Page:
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In a quiz, I got a question where one had to complete with に、を、で or が the following sentence:


The correct answer being:


It always seems more natural to me to put で here instead of を as 道 describes where the action will take place.

Could anyone please give me the reason behind this choice in Japanese?

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Related (and possible duplicate): japanese.stackexchange.com/q/3243/78 – istrasci Sep 20 '12 at 19:25
この道で行ってください is fine though it means "please go with/via this road". – user4092 Jul 20 '14 at 6:50
up vote 13 down vote accepted

There are basically four choices with motion verbs in Japanese. Each has a slightly different implication.

  • に - "to" indicates the final goal of the travel. If chosen in your sentence it would be slightly nonsensical due to the この "Go directly to the street right here"
  • で - "in or around" tends to indicate meandering inside of the boundaries of a location. In other words, で treats the street not as a path to travel along, but as a place to move around inside of. This might be appropriate if you were at a street-fair or similar event (although this would probably be better with a verb other than 行く). In this case, however, the まっすぐ contradicts the implication of で, so it's not appropriate here. (EDIT: As several commentators have pointed out, で is a reasonable choice if there is a discussion of which way to travel. But this requires a context in which the conversants are discussing different options: "this road", "that sidewalk", "hang-gliding")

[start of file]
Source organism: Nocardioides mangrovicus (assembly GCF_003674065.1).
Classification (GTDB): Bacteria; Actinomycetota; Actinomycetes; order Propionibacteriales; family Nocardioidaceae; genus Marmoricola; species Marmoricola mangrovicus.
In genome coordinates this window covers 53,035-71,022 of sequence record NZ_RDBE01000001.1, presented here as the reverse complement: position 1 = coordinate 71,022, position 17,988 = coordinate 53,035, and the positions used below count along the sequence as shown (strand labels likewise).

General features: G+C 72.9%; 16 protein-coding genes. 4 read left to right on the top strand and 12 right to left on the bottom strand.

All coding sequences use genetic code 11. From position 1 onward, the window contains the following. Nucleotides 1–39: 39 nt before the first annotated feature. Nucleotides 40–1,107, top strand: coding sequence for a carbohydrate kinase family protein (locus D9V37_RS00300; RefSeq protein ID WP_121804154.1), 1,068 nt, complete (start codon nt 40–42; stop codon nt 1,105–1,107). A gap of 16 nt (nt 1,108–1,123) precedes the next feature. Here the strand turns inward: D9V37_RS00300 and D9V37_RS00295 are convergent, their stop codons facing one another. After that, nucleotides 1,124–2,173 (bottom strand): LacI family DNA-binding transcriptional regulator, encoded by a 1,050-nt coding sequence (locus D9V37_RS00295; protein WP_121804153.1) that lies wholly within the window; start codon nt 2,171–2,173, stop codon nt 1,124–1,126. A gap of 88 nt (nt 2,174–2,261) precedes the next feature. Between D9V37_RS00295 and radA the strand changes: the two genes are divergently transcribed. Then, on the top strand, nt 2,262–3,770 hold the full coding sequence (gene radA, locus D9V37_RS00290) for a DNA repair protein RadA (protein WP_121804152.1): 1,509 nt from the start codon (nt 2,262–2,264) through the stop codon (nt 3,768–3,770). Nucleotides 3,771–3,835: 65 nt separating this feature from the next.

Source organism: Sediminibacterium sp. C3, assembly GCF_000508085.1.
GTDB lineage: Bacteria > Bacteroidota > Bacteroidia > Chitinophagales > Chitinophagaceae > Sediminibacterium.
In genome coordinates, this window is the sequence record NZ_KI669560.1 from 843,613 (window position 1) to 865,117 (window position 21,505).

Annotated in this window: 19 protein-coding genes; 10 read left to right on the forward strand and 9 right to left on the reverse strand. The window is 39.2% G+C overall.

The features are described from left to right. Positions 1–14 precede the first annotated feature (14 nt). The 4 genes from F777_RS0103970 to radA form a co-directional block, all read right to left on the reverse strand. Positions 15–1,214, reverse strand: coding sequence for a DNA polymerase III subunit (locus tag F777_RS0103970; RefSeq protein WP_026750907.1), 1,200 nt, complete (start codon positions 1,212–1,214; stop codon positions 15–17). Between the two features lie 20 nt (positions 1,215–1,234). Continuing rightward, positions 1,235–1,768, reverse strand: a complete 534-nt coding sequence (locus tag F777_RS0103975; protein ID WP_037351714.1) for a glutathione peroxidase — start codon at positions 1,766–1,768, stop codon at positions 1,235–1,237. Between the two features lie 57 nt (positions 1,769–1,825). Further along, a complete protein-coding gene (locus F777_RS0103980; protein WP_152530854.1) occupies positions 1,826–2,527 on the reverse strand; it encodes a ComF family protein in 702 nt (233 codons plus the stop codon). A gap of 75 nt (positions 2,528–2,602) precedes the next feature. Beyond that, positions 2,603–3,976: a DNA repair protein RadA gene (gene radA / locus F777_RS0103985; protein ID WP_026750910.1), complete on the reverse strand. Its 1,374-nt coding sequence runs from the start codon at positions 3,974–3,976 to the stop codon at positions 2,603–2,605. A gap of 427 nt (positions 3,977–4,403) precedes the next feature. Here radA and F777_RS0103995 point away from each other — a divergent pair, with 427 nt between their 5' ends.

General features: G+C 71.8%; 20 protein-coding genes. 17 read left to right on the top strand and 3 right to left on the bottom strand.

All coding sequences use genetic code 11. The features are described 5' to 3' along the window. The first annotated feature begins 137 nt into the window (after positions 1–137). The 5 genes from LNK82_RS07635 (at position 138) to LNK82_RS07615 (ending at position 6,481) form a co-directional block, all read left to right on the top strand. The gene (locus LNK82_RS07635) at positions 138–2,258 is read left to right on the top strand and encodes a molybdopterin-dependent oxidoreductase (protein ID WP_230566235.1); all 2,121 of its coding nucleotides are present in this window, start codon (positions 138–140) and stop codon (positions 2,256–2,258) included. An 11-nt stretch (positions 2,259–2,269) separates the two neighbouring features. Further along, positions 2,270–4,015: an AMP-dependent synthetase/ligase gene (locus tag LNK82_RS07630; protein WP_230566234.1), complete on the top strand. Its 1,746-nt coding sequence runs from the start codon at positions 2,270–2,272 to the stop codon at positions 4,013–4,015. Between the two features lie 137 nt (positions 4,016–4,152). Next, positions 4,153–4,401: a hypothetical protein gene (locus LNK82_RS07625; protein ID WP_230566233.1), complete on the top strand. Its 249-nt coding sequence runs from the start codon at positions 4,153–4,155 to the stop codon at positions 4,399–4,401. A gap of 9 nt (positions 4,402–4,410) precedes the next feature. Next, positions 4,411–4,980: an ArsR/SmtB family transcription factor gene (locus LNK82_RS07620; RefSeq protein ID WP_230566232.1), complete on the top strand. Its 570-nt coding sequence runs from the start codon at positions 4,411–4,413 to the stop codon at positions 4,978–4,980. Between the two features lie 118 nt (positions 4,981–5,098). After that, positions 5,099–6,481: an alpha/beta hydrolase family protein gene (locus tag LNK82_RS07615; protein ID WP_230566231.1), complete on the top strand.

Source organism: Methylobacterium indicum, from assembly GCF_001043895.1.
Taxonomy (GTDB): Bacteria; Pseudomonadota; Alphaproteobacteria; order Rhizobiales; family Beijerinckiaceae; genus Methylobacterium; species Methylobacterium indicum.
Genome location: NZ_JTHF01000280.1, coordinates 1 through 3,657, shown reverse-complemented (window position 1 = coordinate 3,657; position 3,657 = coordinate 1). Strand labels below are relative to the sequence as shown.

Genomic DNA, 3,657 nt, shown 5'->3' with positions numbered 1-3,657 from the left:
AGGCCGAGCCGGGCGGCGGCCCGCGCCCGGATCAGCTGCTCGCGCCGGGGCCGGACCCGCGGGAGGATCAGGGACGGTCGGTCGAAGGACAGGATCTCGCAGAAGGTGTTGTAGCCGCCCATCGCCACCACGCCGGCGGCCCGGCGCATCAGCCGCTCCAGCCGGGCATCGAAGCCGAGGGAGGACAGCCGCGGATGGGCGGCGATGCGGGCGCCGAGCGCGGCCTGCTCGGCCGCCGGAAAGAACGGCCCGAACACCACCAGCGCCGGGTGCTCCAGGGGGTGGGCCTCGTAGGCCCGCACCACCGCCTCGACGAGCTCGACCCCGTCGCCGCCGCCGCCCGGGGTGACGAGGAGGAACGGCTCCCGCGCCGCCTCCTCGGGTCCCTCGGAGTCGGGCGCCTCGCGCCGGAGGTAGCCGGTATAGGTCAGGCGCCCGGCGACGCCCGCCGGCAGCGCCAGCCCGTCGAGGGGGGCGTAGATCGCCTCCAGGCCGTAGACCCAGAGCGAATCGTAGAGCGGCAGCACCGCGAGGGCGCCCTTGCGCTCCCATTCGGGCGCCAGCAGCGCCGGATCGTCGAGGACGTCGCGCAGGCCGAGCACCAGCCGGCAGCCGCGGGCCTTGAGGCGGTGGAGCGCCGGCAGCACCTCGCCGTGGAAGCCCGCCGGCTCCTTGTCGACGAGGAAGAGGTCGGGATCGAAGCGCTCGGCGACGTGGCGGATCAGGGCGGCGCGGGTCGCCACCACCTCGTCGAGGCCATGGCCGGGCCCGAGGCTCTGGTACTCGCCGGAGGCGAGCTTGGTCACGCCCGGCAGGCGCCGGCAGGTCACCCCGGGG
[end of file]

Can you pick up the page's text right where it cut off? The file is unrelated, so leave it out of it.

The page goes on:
• を - "across/along" indicates traveling the length (or a significant portion thereof) of the road/mountain/sky/(distance). More details are at this question
  • へ - "to" - very similar to に, and へ can be replaced with に in pretty much all situations involving movement verbs. There is a slight emphasis on the "direction" with へ, such that へ is often called the "direction particle", as opposed to the "destination particle" に.

There are, of course, other possible particles for marking destinations, such as まで, までで, までに, the catch-all topic marker は, and even simple omission.

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It makes sense now, thanks to both of you! – Thomas Moulard Sep 20 '12 at 18:14
What about へ? I know it's not an answer to the question, but I think that one's worth mentioning with the other particles. – Ataraxia Sep 20 '12 at 21:40
で can also mean "from", e.g. 家を出る/去る – dainichi Sep 21 '12 at 8:14

Building off of jkerian's answer, here are some translations which illustrate why を is the correct choice:


Please go straight in this road. (nonsensical)


Please take this road straight ahead.

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If someone can provide a translation or situation where この道でまっすぐ行ってください。would make sense, please do so, as I am curious about this as well. – yadokari Sep 20 '12 at 18:13
When there are multiple choices "で" could be used. For instance, "目的地へ行くには道路Aと道路Bがありますがどちらですか?Aで行ってください." – Teno Sep 21 '12 at 17:07

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